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  • The Rev. Dr. Brian Rajcok

Coming-of-Age Moments: Confirmation

June 4, 2023

There are a lot of coming-of-age moments in life. Like one day during the first month of my freshman year in high school. I remember looking out the window and seeing a lot of students out on the athletic fields playing games and running around. I had about five minutes before class, so I thought I’d go down there and check it out. Turns out it was senior field day. So I spent the next half hour playing catch, eating snacks, talking to people, and having a good time. I knew a lot of the seniors. Some were mad I was there, but most thought it was funny that a freshman had the guts to go to senior field day. Unfortunately for me some teachers saw me too, and later that day I was called down to the office and handed my first detention. It was a real coming-of-age moment you might say.

About a month later I had my Confirmation. We always had it on Reformation Sunday in October. That was another important day in my life, another coming-of-age moment when I knew I was making a commitment to be a Christian. I had been a Christian my whole life, but this was different. Now I was an adult Christian. A person who would take responsibility for my own spiritual journey, someone who would follow Jesus, and do my best to discern God’s will for my life. It is a moment like that that our confirmation students will experience today.

Confirmation Sunday is a day to celebrate what they’ve done these past two years—learning about the Bible and Small Catechism, participating as worship leaders, doing service projects, and helping others. But more than a celebration of something you’ve finished, today is an initiation into something you’re about to begin. It is the beginning of your life as a Christian adult. A coming-of-age moment when you will affirm your baptism and take responsibility for your own relationship with God. You’ll be able to do all the things any adult member of St. Matthew does, like be assisting ministers, lectors, or ushers, even serve on church council! And I do hope you’ll be active in youth group and come to the ELCA National Youth Gathering next summer, that’s July 16-20 2024.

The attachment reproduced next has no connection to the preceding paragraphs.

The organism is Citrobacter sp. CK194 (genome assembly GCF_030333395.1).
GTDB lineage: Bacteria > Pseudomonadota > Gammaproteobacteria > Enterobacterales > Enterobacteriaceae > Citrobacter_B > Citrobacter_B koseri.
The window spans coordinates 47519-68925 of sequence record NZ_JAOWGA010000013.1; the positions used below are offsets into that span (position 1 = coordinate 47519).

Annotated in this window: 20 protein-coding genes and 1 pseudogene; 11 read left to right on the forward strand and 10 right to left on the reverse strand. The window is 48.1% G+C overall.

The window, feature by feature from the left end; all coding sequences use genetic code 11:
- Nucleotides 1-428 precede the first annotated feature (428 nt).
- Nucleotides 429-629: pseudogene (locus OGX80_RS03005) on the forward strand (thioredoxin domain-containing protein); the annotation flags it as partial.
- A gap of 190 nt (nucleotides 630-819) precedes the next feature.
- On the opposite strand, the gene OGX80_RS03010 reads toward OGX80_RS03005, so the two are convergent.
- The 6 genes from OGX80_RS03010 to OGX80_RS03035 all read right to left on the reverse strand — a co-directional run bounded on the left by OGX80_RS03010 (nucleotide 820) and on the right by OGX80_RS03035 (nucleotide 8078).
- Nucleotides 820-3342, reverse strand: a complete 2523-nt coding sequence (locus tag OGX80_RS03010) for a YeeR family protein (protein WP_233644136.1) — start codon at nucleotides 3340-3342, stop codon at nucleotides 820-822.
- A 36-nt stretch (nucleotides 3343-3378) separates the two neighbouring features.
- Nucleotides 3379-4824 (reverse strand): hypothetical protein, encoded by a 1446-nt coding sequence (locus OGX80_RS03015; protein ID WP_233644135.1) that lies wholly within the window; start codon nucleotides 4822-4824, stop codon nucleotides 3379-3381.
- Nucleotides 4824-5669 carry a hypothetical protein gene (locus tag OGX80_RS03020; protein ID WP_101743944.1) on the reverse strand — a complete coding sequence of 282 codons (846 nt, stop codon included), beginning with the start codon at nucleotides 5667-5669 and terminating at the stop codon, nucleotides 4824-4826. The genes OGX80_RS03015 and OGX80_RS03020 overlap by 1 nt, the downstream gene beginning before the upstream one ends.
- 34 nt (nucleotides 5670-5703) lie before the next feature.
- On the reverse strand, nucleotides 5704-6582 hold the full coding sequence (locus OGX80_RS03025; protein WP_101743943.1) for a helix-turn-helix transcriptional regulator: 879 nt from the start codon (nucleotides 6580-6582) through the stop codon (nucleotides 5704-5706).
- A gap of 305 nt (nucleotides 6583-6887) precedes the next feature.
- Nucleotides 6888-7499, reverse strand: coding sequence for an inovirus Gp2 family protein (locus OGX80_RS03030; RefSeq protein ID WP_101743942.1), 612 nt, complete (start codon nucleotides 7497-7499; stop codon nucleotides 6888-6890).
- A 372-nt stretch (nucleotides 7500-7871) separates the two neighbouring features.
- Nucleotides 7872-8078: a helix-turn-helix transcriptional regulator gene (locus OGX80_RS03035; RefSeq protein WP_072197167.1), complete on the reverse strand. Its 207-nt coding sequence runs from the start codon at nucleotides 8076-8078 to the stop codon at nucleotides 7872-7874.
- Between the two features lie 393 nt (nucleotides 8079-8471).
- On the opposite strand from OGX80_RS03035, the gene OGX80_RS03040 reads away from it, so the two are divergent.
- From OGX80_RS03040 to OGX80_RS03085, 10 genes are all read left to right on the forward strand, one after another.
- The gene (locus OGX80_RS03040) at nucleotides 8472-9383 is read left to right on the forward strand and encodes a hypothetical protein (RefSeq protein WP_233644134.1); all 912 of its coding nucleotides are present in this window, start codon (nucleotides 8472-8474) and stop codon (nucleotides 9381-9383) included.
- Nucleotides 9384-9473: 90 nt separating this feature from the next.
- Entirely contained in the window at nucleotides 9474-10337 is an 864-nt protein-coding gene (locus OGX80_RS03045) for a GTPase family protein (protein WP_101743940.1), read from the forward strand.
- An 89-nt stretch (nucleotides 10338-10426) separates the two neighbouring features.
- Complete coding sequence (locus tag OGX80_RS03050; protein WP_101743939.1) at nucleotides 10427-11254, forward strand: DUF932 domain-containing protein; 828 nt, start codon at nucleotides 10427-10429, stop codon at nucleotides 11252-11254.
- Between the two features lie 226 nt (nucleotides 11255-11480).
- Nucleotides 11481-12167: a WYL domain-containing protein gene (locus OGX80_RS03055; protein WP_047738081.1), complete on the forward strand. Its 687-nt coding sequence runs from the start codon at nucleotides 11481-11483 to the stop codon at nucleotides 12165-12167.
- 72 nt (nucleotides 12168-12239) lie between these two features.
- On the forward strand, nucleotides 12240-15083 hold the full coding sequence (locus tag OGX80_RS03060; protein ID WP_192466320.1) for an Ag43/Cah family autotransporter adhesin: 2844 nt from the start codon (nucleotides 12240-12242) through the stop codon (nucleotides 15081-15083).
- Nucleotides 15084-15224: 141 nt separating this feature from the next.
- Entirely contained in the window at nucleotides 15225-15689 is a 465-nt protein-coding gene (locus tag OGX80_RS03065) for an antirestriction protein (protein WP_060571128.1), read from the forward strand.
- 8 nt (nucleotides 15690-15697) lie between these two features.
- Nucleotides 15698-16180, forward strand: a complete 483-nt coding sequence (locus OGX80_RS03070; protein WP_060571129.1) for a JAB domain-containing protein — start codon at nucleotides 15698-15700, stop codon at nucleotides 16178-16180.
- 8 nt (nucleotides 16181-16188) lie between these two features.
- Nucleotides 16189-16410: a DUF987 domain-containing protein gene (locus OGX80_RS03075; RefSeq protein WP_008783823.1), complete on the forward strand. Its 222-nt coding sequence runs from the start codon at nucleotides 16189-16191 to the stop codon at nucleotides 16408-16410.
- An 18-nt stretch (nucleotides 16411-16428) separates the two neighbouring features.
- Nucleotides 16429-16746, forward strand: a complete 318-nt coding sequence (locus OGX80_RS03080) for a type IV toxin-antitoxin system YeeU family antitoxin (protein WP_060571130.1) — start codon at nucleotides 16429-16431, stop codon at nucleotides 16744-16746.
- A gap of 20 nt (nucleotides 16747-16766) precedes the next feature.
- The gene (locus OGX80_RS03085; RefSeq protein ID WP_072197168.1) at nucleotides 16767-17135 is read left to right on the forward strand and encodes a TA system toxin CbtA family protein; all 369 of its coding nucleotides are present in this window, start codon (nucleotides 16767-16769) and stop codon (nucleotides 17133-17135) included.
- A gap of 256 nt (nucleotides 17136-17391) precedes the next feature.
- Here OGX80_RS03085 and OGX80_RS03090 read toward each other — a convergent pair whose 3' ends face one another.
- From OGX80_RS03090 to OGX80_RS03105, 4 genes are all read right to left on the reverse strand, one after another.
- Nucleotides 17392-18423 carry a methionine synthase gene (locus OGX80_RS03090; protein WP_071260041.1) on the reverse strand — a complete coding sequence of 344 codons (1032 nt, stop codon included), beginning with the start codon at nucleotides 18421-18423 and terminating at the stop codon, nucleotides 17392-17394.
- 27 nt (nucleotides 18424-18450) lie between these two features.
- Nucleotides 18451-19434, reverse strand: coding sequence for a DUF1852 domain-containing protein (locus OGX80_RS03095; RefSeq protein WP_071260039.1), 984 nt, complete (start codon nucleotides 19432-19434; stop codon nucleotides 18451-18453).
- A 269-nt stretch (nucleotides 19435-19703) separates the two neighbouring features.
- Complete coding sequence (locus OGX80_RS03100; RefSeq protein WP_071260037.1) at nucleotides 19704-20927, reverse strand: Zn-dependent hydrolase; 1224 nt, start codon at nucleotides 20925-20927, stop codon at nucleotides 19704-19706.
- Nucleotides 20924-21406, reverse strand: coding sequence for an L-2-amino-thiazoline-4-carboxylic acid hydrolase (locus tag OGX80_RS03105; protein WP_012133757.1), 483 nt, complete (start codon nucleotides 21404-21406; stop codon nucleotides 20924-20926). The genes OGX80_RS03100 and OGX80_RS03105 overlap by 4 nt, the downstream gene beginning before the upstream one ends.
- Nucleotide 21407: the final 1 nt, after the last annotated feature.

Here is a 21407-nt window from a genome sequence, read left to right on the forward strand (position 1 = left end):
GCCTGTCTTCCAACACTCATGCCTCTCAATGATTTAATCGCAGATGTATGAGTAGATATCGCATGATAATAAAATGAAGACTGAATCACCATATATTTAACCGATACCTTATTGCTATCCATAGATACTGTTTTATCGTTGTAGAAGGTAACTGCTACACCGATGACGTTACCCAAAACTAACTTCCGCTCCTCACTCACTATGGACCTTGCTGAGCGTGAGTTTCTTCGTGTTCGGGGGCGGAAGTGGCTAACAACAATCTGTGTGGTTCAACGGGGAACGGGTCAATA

Now during Confirmation classes we learned about a lot of things. Things like the Holy Trinity which is the focus of this Sunday in terms of the church calendar. On the Sunday after Pentecost every year Christians observe a special Sunday dedicated to the mystery of the Holy Trinity. To the mystery of God being three in one and one in three. What we call Father, Son, and Holy Spirit. Sometimes Creator, Redeemer, Sanctifier.

The mystery of the Trinity is not something we can fully understand. In fact, some theologians suggest the idea is meant to break down our dualistic logical minds. To teach us intellectual humility by showing us we cannot possibly understand the mysteries of the universe. I like what Richard Rohr said about the mystery of the Trinity. He said, “Mystery isn’t something that you cannot understand—it is something that you can endlessly understand! There is no point at which you can say, ‘I’ve got it.’ Always and forever, mystery gets you!”

A good way to start understanding the Trinity is to recognize that it teaches us that God is all about relationship. The doctrine of the Trinity teaches us that God at God’s core is a relationship of Father, Son, and Holy Spirit. A divine dance where three partners merge into one and endlessly create and sustain the universe.